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Review ARTICLE Provisionally accepted The full-text will be published soon. Notify me

Front. Oncol. | doi: 10.3389/fonc.2019.01134

Contribution of Different PET Tracers in Glioma Management: Focus on Glioblastoma

 Aurélie Moreau1, 2*, Olivia Febvey1,  Thomas Mognetti1, Didier Frappaz1 and David Kryza2, 3
  • 1Centre Léon Bérard, France
  • 2UMR5007 Laboratoire d'Automatique et de Genie Des Procedes (LAGEP), France
  • 3Hospices Civils de Lyon, France

Although rare, glioblastomas account for the majority of primary brain lesions, with a dreadful prognosis.
Magnetic Resonance Imaging (MRI) is currently the imaging method providing the higher resolution. However, it does not always succeed in distinguishing recurrences from nonspecific post-therapeutic-related changes caused by the combination of radiotherapy, chemotherapy and targeted therapy, also called pseudoprogression. Strenuous attempts to overcome this issue is highly required for these patients with a short life expectancy, for both ethical and economic reasons. Additional reliable information may be obtained from positron emission tomography (PET) imaging. The development of this technique along with the emerging of new classes of tracers can help in diagnosis, prognosis and assessment of therapies. We reviewed the current data about the commonly used tracers such as 18F-Fluorodeoxyglucose (18F-FDG) and radiolabeled amino-acids, as well as different PET tracers recently investigated to report their strengths, limitations and their relevance in glioblastoma management.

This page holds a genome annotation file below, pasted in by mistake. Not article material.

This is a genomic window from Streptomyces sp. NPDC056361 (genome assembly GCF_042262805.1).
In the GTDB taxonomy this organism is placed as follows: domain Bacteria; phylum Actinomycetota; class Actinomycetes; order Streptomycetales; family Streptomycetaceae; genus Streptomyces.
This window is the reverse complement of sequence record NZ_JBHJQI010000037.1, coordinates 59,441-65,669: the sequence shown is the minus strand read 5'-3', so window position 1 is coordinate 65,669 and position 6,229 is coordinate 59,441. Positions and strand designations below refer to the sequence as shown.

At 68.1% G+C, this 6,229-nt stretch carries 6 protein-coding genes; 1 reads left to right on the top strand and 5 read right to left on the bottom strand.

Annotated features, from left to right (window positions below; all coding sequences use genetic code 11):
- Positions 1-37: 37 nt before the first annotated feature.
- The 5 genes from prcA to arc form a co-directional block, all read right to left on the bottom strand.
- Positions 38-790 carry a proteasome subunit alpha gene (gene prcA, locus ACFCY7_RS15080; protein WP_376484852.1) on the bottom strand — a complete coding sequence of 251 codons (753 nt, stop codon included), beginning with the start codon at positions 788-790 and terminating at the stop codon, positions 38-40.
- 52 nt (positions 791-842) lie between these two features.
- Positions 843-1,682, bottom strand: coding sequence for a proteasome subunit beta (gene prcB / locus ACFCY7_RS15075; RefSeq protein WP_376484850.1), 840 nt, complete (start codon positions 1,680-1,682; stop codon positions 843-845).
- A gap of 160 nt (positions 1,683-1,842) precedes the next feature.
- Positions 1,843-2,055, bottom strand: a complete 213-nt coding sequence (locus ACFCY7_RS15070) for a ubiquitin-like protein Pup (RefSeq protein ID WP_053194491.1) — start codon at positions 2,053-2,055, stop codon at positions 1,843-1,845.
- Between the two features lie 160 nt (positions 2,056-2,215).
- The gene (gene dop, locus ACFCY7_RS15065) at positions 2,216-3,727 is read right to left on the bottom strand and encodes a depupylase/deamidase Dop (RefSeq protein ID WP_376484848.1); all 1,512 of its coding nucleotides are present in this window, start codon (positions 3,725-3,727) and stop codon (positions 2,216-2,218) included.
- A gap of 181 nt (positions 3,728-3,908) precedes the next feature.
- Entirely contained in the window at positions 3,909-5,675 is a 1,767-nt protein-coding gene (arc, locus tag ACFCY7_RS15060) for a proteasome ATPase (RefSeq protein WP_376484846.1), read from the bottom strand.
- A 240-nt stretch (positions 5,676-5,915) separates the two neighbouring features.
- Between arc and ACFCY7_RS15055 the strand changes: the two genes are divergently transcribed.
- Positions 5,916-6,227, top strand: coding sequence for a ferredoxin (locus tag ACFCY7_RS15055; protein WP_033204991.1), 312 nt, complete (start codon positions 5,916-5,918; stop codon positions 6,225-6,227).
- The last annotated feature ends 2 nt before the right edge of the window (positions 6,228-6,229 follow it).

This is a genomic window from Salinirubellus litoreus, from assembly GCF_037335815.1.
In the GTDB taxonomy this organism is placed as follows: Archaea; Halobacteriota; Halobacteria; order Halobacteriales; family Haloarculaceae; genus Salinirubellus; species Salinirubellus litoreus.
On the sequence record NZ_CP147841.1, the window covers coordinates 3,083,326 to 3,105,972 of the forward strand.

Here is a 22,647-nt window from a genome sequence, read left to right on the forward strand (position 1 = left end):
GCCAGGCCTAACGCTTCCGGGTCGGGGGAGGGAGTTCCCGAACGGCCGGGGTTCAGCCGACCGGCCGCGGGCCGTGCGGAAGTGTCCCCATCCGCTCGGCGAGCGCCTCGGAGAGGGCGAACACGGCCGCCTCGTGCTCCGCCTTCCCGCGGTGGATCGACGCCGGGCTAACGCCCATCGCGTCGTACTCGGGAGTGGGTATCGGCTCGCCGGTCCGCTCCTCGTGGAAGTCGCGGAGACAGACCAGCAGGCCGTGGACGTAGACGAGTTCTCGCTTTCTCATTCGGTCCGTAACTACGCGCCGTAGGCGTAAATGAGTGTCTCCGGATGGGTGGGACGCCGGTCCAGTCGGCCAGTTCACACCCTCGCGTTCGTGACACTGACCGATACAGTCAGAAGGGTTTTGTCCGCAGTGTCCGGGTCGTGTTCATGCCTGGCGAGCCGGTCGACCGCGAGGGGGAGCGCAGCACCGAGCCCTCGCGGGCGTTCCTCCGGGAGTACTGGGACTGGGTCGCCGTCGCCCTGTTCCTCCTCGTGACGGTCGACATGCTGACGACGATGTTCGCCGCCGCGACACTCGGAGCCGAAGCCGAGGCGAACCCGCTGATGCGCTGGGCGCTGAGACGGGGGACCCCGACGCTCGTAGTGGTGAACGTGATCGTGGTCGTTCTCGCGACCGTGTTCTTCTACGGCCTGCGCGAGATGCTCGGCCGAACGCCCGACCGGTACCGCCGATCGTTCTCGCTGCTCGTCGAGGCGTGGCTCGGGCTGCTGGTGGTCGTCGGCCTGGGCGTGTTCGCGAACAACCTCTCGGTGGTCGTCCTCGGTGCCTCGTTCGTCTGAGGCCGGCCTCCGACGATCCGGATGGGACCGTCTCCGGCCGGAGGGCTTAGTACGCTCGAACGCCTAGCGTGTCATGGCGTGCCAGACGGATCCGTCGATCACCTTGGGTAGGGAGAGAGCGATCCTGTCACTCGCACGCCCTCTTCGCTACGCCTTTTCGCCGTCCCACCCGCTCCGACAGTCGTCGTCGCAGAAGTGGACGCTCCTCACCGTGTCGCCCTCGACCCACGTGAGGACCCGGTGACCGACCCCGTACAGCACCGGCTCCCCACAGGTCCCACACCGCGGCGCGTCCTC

Keywords: Gliobalstoma, PET - Positron Emission Tomography, FDG (2-[ 18F]-fluoro-2-deoxy-D-glucose), Fluorodopa (18F), Radiolabeled amino acids, PSMA

Received: 30 Apr 2019; Accepted: 10 Oct 2019.

Copyright: © 2019 Moreau, Febvey, Mognetti, Frappaz and Kryza. This is an open-access article distributed under the terms of the Creative Commons Attribution License (CC BY). The use, distribution or reproduction in other forums is permitted, provided the original author(s) and the copyright owner(s) are credited and that the original publication in this journal is cited, in accordance with accepted academic practice. No use, distribution or reproduction is permitted which does not comply with these terms.

* Correspondence: Dr. Aurélie Moreau, Centre Léon Bérard, Lyon, France, aurelie.moreau@lyon.unicancer.fr